If you give your product a French name,
you can charge way more for it..
• Perrier is a natural sparkling mineral water that is well known
throughout the world, famous for its elegantly-shaped green bottle
• In 1898, Dr. Louis Perrier became the owner of the spring, which
would later take his illustrious name
• In 1907, soon after the business was founded, the sparkling water
in the now-familiar green-tilted bottles was already a high-priced
item – “the champagne of bottled waters” – selling at nearly $1.00
and available only in gourmet and specialty food shops throughout
the United States
• Advertisers drew on the legendary past of the Perrier source, which
dates back to the first century’s Roman times. Promoters also
banked on the appeal of natural carbonation “from the center of
• Within a short period, Perrier became the leading brand
• From 1980 to 1989, the bottled water industry as a
whole, and the Perrier brand in particular, enjoyed
annual double-digit growth – from an $80 million
industry to one worth some $2,5 billion
• Perrier was no longer just a bottle of water. The
marketing teams had established a crucial emotional
link between the product and the consumers.
• "Perrier became a badge," says Michael Bellas,
chairman of the Beverage Marketing Corporation
• "When you held a Perrier bottle up, it said
something about yourself, it said you were
sophisticated, you… understood what was
happening in the world.
• "It was a perfect beverage for the young up and
coming business executives, the trend-setters."
• In February 1990, a group of scientists working in the laboratory at the Mecklenberg
County Environmental Protection Department in North Carolina was using small
supply of Perrier as a testing control for other substances being tested for hazardous
chemicals and other impurities. Scientists discovered traces of benzene – an
industrial solvent and suspected carcinogen – in the Perrier itself
• The company claimed that the contamination was an isolated incident, caused by an
operator error at an American filling plant. But Perrier's hopes were dashed when it
emerged that benzene was also present in its bottled water in Europe. Source
Perrier had to face the anger of European consumers who were faced with the fact
that they had been drinking contaminated water for several months. Highly
embarrassed, the firm recalled products worldwide. The media savagely criticised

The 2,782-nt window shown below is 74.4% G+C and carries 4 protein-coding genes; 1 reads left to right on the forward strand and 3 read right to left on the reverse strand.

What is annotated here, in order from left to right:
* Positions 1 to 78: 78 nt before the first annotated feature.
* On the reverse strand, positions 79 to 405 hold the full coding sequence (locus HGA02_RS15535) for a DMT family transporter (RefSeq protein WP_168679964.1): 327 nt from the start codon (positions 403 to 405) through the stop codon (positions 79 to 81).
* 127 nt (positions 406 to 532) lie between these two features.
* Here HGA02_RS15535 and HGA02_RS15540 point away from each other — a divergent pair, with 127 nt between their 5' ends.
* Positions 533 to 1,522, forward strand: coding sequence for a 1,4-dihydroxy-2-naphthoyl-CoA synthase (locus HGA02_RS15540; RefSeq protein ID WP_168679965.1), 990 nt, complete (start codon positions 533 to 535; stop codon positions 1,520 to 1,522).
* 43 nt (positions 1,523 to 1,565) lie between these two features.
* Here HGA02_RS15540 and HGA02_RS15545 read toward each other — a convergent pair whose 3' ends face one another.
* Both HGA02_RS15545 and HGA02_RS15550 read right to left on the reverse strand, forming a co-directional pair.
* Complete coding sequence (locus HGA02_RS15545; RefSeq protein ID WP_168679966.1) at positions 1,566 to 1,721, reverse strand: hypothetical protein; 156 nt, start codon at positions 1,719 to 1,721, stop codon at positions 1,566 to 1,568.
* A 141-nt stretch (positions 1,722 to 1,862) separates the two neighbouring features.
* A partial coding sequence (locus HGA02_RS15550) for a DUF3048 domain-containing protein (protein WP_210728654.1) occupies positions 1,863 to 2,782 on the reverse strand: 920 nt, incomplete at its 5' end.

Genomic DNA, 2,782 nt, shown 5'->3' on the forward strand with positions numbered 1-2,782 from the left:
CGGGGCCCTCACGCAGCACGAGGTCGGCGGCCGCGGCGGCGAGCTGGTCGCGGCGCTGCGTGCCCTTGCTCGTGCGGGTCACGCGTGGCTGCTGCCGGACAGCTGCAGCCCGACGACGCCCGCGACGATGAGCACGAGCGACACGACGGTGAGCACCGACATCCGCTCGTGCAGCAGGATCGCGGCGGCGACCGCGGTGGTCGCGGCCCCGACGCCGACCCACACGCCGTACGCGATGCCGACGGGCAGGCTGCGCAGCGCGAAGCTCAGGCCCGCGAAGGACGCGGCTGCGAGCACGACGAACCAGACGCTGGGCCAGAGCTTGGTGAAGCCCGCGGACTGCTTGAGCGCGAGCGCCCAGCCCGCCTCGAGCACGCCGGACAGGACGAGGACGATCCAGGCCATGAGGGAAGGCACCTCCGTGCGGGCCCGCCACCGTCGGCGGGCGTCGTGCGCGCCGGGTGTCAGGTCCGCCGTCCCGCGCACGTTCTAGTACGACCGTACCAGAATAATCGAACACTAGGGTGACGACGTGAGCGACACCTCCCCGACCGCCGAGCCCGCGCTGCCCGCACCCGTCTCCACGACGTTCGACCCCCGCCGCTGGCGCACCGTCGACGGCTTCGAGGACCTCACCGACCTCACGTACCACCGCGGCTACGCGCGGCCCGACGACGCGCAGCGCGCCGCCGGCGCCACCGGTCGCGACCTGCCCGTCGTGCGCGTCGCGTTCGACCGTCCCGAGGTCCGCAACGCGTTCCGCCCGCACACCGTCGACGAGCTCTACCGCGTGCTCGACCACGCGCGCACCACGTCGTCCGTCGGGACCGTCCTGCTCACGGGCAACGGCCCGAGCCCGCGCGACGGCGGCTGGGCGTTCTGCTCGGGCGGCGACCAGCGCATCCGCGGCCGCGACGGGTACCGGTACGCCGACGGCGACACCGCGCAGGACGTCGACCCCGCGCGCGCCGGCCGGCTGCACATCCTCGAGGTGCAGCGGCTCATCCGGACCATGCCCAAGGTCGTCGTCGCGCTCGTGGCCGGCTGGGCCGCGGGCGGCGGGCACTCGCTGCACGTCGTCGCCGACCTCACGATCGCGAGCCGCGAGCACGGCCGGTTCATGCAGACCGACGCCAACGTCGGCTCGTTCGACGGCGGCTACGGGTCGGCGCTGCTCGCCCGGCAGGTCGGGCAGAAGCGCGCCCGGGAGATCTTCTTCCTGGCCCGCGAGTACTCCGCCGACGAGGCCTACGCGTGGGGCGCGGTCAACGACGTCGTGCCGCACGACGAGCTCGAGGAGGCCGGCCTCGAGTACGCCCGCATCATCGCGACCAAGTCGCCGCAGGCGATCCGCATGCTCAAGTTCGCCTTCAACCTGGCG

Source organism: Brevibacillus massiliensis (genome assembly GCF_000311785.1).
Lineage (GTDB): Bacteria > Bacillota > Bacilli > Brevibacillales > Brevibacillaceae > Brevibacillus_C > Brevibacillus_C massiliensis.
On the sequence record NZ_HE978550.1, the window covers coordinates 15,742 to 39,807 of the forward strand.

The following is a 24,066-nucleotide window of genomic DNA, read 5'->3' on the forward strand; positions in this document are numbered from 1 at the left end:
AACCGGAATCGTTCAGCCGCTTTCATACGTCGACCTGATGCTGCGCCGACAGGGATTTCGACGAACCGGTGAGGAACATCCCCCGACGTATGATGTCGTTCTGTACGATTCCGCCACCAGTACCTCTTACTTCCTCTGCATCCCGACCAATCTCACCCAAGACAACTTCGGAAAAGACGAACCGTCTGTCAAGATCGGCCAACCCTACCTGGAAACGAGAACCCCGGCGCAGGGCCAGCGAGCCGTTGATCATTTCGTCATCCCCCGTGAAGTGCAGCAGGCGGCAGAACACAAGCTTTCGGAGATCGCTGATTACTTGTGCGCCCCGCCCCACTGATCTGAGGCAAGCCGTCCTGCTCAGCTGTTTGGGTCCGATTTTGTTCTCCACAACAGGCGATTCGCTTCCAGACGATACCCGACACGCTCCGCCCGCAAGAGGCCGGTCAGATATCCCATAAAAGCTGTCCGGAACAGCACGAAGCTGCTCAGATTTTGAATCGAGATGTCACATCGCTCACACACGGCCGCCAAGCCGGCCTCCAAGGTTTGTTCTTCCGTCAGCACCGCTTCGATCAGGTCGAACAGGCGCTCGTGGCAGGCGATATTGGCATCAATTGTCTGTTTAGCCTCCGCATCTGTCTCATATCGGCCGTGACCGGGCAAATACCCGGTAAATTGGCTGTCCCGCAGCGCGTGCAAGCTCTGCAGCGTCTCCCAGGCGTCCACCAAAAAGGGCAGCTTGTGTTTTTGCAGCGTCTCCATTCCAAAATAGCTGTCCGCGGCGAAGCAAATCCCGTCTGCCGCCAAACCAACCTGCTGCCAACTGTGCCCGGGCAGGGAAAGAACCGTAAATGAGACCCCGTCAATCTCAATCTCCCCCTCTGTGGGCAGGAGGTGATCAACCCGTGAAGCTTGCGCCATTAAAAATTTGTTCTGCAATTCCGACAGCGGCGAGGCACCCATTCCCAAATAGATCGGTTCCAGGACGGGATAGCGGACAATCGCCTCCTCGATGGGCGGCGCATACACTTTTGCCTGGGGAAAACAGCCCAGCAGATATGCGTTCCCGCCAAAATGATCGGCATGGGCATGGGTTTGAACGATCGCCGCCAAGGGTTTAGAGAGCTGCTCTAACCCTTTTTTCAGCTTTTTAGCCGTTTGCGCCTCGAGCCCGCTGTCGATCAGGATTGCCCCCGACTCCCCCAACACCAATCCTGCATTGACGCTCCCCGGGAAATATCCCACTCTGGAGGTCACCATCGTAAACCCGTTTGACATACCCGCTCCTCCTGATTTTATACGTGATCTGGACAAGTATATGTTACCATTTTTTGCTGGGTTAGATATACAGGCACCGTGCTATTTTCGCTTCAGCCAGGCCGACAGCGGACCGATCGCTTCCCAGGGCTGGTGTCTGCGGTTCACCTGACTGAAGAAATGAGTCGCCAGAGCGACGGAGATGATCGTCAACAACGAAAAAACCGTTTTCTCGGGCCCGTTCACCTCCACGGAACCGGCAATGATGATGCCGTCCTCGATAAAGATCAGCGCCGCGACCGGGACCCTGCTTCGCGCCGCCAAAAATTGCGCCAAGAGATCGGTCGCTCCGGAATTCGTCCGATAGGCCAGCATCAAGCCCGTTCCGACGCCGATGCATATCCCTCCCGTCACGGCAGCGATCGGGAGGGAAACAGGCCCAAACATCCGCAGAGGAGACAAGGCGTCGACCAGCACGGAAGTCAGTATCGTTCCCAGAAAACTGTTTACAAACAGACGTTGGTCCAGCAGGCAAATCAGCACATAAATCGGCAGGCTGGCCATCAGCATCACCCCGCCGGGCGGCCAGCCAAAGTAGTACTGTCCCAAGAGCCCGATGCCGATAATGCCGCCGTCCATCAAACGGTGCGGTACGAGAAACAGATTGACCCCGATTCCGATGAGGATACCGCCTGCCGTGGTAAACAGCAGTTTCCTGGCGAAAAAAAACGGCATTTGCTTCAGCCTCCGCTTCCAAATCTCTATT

the company, saying they had shown a shocking disregard for consumer safety
• Within days Perrier Group of America announced a recall from the entire North
American market 72 million bottles, totally worldwide – 160 million bottles
• When the media first found out about the problem Perrier did not know what to do. For a
brand whose whole identity was based around the idea of ‘natural purity’, the benzene
incident was clearly a disaster.
• Although the recall had been announced straightaway, Perrier’s information vacuum started
to provoke even more consumer anxiety than there would have been otherwise.
• Furthermore, although the company set up a 24-hour hotline in the UK, Perrier refused to
see it as a global issue. This was a mistake. As Alex Brummer commentated in the Guardian
newspaper: ‘all politics may be local, but brands are global.’ There was a lack of a coherent
and consistent response from Perrier subsidiaries, and no lead or co-ordination from the
French parent company Source Perrier. Mixed messages were being given, with
contradictory and conflicting statements emerging from different divisions of the company.
In some cases, the media was even given incorrect information.
• Some media found out that Perrier authorities tried to hide the real scales of the problem
• Perrier therefore made a bad situation worse and failed to tackle the global implications of
Of course, the Perrier brand is still fizzing away. Indeed, when Perrier returned to the
shelves it was accompanied by the successful ‘Eau! Perrier’ advertising campaign.
However, Groupe Perrier was taken over by Nestlé in 1992, and the brand has still not
been able to regain its pre-1990 volume share.
Lessons from Perrier
• Don’t hide the truth. ‘Managing news in crisis, not just wars, is not about trying to
suppress bad news – that will lose your credibility,’ says Martin Langford, managing
director of Burson-Marsteller’s corporate and public affairs practice. ‘Consumers
and journalists are far too smart. You’ve got to be dead straight with the media
because your employees will be if you’re not.’
• Don’t breach the consumer’s trust. A brand has been defined as the capitalized
value of the trust between a consumer and a company. Breach that trust, and the
brand is in trouble.
• Accept that global brands need coherent communications policies. A global brand
such as Perrier cannot ignore the fact that problems in the United States will be able
to impact on sales in Europe. Such a brand needs a common purpose throughout
the organization, so the response to a crisis can be co-ordinated.
• Recognize that some brands’ crises are worse than others. The benzene
contamination was the worst possible crisis to afflict a brand associated with natural